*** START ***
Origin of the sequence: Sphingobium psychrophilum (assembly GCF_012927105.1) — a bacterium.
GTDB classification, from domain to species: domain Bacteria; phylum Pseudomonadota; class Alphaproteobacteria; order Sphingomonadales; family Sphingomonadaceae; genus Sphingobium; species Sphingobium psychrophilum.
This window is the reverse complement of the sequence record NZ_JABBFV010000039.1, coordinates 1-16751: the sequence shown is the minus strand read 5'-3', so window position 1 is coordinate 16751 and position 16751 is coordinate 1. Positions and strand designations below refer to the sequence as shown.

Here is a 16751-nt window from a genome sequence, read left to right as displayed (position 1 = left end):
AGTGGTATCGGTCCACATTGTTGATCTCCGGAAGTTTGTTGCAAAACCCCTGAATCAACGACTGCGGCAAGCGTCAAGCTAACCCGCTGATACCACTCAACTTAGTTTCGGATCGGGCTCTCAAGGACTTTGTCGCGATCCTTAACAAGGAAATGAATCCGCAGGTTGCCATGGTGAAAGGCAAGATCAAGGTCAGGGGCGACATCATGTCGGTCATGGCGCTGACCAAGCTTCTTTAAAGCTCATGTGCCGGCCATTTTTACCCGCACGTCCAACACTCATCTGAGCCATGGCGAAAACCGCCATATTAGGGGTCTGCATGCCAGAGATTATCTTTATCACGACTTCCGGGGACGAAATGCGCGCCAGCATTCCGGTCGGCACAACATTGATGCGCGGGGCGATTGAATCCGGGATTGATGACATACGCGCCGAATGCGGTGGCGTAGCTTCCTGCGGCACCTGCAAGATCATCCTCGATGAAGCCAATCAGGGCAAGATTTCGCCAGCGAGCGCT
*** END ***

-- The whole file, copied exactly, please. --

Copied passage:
Origin of the sequence: Sphingobium psychrophilum (assembly GCF_012927105.1) — a bacterium.
GTDB classification, from domain to species: domain Bacteria; phylum Pseudomonadota; class Alphaproteobacteria; order Sphingomonadales; family Sphingomonadaceae; genus Sphingobium; species Sphingobium psychrophilum.
This window is the reverse complement of the sequence record NZ_JABBFV010000039.1, coordinates 1-16751: the sequence shown is the minus strand read 5'-3', so window position 1 is coordinate 16751 and position 16751 is coordinate 1. Positions and strand designations below refer to the sequence as shown.

Here is a 16751-nt window from a genome sequence, read left to right as displayed (position 1 = left end):
AGTGGTATCGGTCCACATTGTTGATCTCCGGAAGTTTGTTGCAAAACCCCTGAATCAACGACTGCGGCAAGCGTCAAGCTAACCCGCTGATACCACTCAACTTAGTTTCGGATCGGGCTCTCAAGGACTTTGTCGCGATCCTTAACAAGGAAATGAATCCGCAGGTTGCCATGGTGAAAGGCAAGATCAAGGTCAGGGGCGACATCATGTCGGTCATGGCGCTGACCAAGCTTCTTTAAAGCTCATGTGCCGGCCATTTTTACCCGCACGTCCAACACTCATCTGAGCCATGGCGAAAACCGCCATATTAGGGGTCTGCATGCCAGAGATTATCTTTATCACGACTTCCGGGGACGAAATGCGCGCCAGCATTCCGGTCGGCACAACATTGATGCGCGGGGCGATTGAATCCGGGATTGATGACATACGCGCCGAATGCGGTGGCGTAGCTTCCTGCGGCACCTGCAAGATCATCCTCGATGAAGCCAATCAGGGCAAGATTTCGCCAGCGAGCGCT